‘The Stand’: Everything could be even worse

Selon un article publié sur le site web directinfo.webmanagercenter.com le January 14, 2021 par Explica.co ,

In the late 1970s, Stephen King and his already small family lived in Boulder, Colorado. He had just published The Shining and was trying to write a novel about the abduction and brainwashing of actress Patty Hearst. But there was no way it would work. He would stay up late, listening to a Bible station just for voices in the background. One night he heard a preacher say, « Once in every generation the plague will come down on them. » He liked it so much that he wrote it down and pasted it on his typewriter. Imagine a super flu, he thought next. Something that ends in a matter of days with 99% of the population. It is hypercontagious. But there are those who are not contagious. A select few. Guys like the Patty Hearst cult, he told himself.

Apocalypse had just been born, his most ambitious novel to date, whose timely readaptation – King himself signed one in 1994 – in the midst of a global pandemic places the viewer for the first time before an apocalyptic fiction that has nothing supernatural. Although it actually does, of course. Because King imagined a fight between Good and Evil, with nods to everything he is passionate about in the background – starting with The Wizard of Oz – and created for the occasion the great villain of his fiction: Randall Flagg, a guy in jeans , a sorcerer who, apparently, was involved in the kidnapping of Patty Hearst, among hundreds of thousands of horrible things. That alone allows The Stand (Starzplay) not to terrify as much as it inevitably does.

Because the premise is so reminiscent of what the planet has been experiencing since the end of 2019, even though our virus does not have the degree of virulence of the so-called Captain Globetrotter, or Captain Trips – King himself was in charge of making it clear as soon as the pandemic was unleashed that « Things could have been much worse » – which even illuminates a new way of consuming global apocalyptic terror, and is one in which the enemy is already here. That makes, at least, the series, of limited invoice – like almost any adaptation of King’s work on television, with the exception of the powerful The Visitor -, a more than efficient antidote to unconcern. It reinforces the fear of the pandemic, yes, but it does it, like all horror fiction, for a good cause.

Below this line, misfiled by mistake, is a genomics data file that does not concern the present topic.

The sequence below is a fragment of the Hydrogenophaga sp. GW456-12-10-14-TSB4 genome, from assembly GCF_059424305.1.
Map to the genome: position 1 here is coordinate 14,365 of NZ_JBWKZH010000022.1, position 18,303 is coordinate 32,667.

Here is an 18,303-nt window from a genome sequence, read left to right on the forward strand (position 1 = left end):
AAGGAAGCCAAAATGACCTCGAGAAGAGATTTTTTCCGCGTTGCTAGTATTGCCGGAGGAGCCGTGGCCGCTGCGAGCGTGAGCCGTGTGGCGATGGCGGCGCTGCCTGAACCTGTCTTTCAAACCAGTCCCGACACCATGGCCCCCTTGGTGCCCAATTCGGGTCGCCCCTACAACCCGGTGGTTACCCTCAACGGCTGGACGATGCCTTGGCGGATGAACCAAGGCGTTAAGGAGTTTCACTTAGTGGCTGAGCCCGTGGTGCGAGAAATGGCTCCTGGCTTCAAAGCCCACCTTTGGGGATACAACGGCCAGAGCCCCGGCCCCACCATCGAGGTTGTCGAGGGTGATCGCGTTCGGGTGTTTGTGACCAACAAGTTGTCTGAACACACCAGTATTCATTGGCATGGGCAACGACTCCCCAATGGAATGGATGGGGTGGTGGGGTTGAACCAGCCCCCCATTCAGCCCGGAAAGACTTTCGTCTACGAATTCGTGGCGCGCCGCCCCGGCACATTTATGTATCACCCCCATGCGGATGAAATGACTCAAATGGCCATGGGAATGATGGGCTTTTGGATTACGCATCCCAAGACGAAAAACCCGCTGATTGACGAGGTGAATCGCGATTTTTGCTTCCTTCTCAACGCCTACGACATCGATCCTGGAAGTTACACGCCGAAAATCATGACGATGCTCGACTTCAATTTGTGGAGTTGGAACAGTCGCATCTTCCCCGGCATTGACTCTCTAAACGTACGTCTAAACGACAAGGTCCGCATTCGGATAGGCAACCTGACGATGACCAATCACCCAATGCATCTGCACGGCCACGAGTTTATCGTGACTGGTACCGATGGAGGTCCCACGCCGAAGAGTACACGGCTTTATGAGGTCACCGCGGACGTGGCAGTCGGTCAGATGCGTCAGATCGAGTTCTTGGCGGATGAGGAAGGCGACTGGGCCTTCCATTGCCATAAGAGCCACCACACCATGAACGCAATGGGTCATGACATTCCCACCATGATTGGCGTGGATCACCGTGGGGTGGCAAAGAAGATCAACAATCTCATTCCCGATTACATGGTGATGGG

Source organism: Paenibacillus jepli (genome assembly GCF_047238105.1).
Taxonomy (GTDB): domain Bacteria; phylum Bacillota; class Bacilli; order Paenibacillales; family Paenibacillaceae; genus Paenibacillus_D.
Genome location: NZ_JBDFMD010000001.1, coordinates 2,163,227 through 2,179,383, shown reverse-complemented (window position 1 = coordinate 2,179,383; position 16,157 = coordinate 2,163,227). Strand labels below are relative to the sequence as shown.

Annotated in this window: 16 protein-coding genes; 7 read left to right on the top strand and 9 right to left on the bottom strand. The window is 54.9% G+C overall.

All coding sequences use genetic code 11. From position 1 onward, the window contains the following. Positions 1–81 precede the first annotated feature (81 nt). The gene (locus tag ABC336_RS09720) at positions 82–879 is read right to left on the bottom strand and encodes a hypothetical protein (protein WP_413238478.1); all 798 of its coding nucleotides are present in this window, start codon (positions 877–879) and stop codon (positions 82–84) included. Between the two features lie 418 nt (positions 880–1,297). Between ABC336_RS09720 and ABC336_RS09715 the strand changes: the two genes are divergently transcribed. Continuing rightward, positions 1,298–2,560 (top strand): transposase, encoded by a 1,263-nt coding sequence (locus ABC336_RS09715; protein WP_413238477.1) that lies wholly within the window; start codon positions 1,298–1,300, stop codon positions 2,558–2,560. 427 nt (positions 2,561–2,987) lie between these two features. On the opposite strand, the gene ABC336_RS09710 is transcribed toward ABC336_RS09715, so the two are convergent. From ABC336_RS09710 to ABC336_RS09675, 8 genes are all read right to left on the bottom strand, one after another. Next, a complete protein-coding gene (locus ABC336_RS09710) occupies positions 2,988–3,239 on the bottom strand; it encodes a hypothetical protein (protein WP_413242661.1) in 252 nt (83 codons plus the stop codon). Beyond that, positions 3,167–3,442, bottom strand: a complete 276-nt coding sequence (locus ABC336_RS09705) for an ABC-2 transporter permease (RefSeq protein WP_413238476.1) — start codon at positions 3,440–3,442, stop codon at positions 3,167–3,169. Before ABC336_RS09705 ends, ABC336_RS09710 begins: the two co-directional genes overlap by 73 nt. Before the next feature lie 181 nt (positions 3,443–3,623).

Since terror asks us again and again to be careful, to think about the consequences of every last act, but also every last wish, here the message is amplified by placing a distorting mirror before a world that he has been mired in what could be considered, for any speculative fiction, the beginning of the end for more than a year. In the same way that Steven Soderbergh’s Contagion went from being labeled a sci-fi movie to plain drama, the week the pandemic was officially declared, if there were a quantifier of realism, The Stand’s would undoubtedly have risen. , and the fantastic element would play the necessary role of degreasing an unbearable terror, as it does.

And that is the main virtue of a series with countless characters and time jumps – as in the endless original – in which the cast – which includes Whoopi Goldberg, Alexander Skarsgård and an overactive James Marsden in the skin of the mythical Stu Redman— is correct, except for Harold Lauder’s character, a very successful Owen Teague. Lauder, a sort of adolescent Jack Torrance — and King — accumulates rejection letters from publishers and indiscriminate bullying until the pandemic hits and it all doesn’t matter. Or not. Because, although the girl he likes, Frannie, is like him, among the very few survivors, she does not plan to go out with him. And he keeps accumulating hatred.

Teague typing a maleficent novel on an Adler – like Jack Nicholson in The Shining – is more than just a nod to the past, and certainly the least imposing character in an action drama directed and written by a fan, Josh Boone, who He had been trying to lift the project for seven years and he saw at the beginning of last year how, thanks to the pandemic, everything was unlocked. Boone, who read King’s novel when he was 12 and who says his parents, strict Baptists, burned it in the fireplace when they discovered it, intended it to be a four-part film. Before him, none other than George A. Romero, Scott Cooper, and Ben Affleck had tried to do the same, without success. Back then, a dry cough wasn’t scary.

Although if there is something that can reconcile the fan with such a lackluster adaptation, it is the epilogue written by Stephen King himself. The author is in charge of episode ten, the last, and closes with him the story of Frannie Goldsmith, the most beloved and unjustly abandoned character in the original plot, as King himself has confessed. Because everything else, starting with the attempt to update the time —completely unnecessary: ​​they talk about the Internet and mobile phones and, a second later, say that everything has been disconnected— that misses the opportunity to build a fiction set in the forgotten nineties. , the decade in which the original is set, marked by the end of the Cold War, and a certain political tone completely blurred here.

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